Mobile marketing: it’s not enough to be good, you need to be fast
While there is no doubting that quality should be of paramount concern when it comes to your brand’s website, the age of mobile marketing is making speed an area of particular concern
A recent report published by Google’s DoubleClick calculated that the average load time for a mobile site was (as of September 2016) 19 seconds via a 3G connection.
53% of mobile site visits are abandoned if pages take longer than 3 seconds to load
When you consider the marked difference between the former figure and the latter, it paints a particularly poor picture for the chances of many brands to succeed on mobile devices.
The study also showed that sites loading in 5 seconds (vs those loading in 19) enjoyed:
- 25% higher ad viewability
- 70% longer average session
- 35% lower bounce rates
- Up to 200% more mobile ad revenue
How to reduce the load time of a site
There are several methods of reducing load times on mobile all of which are more-or-less common sense, but (perhaps even because of their apparent obviousness) are often overlooked.
Use fewer fonts
Reduce the file size of images
While your code may predefine the size of the image as it appears on your site, it is often the case that people use oversized images – these, of course, take longer to load. Try to ensure you are resizing images using editing tools prior to upload and use lighter-weight file types such as JPEG and PNG.
Consider reordering element load order and async
This is probably the hardest and fiddliest of all the speed improving tips, but potentially one of the biggest gains. Thankfully there is a fantastic blog here which offers a great overview of some tricks you can employ with perceived and window load times to get the most out of your page.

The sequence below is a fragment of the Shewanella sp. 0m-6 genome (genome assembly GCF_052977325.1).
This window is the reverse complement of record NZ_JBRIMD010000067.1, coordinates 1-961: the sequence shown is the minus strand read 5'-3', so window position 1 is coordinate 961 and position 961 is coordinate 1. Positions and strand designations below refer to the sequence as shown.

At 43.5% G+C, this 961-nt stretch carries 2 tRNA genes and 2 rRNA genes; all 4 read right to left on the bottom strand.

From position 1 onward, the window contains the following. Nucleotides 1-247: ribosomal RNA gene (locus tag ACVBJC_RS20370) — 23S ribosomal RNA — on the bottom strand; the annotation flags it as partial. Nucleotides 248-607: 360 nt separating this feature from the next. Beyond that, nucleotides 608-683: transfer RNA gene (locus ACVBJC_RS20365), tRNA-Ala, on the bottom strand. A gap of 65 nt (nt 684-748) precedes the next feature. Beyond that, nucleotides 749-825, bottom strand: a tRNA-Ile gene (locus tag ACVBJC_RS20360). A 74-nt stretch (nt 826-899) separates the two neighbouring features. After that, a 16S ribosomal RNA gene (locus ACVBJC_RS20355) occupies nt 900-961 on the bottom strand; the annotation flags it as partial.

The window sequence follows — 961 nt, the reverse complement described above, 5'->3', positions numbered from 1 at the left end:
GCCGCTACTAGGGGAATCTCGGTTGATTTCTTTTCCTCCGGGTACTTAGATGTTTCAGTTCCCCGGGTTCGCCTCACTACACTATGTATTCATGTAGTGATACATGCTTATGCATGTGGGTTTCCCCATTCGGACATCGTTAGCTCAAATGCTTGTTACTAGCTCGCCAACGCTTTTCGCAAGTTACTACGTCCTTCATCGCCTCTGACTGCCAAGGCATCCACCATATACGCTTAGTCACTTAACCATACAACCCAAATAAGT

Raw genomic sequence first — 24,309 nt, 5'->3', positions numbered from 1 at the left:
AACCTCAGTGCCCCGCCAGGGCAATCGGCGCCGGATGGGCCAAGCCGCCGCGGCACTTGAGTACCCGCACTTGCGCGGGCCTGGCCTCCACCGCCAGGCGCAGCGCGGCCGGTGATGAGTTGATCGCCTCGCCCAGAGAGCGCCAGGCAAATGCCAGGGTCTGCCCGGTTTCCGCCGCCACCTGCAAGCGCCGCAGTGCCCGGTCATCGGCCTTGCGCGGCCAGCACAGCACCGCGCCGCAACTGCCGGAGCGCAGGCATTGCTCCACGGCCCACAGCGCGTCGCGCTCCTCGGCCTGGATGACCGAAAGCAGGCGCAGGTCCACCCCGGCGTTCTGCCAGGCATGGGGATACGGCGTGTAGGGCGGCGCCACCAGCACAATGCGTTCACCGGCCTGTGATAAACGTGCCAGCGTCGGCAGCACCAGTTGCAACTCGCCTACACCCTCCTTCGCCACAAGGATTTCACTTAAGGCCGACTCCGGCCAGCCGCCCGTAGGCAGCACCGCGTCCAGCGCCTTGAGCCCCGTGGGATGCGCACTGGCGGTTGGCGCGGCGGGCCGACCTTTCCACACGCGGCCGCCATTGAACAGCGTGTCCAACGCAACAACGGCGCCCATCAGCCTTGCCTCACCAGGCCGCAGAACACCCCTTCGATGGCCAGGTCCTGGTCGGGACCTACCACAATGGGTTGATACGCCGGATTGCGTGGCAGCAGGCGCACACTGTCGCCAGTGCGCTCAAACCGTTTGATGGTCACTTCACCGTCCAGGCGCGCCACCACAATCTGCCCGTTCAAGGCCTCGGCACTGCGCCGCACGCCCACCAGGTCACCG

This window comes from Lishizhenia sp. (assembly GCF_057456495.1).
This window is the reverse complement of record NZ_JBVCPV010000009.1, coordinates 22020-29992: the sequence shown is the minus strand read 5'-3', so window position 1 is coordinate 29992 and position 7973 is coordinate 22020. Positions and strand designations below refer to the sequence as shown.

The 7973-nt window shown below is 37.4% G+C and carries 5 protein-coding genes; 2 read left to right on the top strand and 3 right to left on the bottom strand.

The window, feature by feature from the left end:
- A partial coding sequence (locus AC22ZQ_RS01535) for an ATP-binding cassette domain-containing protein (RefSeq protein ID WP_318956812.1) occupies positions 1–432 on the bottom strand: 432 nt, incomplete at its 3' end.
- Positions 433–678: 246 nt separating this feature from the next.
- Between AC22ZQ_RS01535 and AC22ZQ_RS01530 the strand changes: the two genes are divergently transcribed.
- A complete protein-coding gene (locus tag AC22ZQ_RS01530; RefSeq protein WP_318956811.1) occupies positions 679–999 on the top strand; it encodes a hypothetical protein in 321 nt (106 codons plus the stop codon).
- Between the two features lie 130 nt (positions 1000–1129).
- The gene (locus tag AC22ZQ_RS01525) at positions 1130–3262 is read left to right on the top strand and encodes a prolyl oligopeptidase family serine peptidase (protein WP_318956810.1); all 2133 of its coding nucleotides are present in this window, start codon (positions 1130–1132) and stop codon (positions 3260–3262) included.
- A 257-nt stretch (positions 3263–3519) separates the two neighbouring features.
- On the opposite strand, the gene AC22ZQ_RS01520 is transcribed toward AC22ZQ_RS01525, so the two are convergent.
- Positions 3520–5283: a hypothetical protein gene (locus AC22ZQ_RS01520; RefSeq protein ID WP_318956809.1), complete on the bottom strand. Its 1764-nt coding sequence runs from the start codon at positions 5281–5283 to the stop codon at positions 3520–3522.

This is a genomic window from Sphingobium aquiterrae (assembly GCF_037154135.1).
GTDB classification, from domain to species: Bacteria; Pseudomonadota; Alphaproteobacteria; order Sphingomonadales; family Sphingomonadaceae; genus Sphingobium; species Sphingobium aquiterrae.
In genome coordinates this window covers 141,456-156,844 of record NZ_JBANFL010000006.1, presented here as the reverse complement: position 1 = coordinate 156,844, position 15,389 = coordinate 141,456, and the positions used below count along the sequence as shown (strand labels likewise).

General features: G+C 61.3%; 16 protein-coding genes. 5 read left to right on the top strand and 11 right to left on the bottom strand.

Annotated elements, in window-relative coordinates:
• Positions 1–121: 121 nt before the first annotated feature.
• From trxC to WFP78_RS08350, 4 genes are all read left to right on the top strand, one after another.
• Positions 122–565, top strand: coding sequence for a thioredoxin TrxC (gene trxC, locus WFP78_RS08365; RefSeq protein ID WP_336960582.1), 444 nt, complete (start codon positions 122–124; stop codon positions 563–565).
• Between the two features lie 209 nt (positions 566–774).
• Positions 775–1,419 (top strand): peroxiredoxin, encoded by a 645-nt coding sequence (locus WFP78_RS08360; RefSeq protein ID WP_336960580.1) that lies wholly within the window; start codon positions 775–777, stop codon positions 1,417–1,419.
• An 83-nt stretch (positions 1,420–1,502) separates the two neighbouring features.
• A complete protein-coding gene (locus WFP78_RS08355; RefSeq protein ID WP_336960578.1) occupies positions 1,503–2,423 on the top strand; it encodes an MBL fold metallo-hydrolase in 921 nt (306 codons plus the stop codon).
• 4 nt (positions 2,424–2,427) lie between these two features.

Some helpful tools
The following are some useful tools to help improve the speed of your site:
Chrome DevTools: Evaluates your website performance, simulates network and CPU speeds, can examine network loading details and see how your site’s code affecting performance.
Google Analytics (GA): Site Speed reports in GA show how quickly users are able to see and interact with content.
Mobile-Friendly Test: Speed is just one of the factors taken into account on this tool which will give you a yes or no answer as to the mobile friendliness of your site.
Page Speed Insights: A tool measuring web page performance before giving a ‘Page Speed Score’ indicative of how the page is performing and offering suggestions to improve performance.
WebPageTest: Tests from multiple world-wide locations and browsers, this tool uses genuine connection speeds to provide resource loading waterfall charts, page speed optimisation and possible improvements.
With mobile user expectations unlikely to become less demanding, brands are really going to have to up their game in order to capitalise on a rapidly growing, increasingly important section of online consumers. Keep an eye out for our upcoming Mobile SEO Cheat Sheet which will give you nine further tips to help you succeed with your mobile marketing.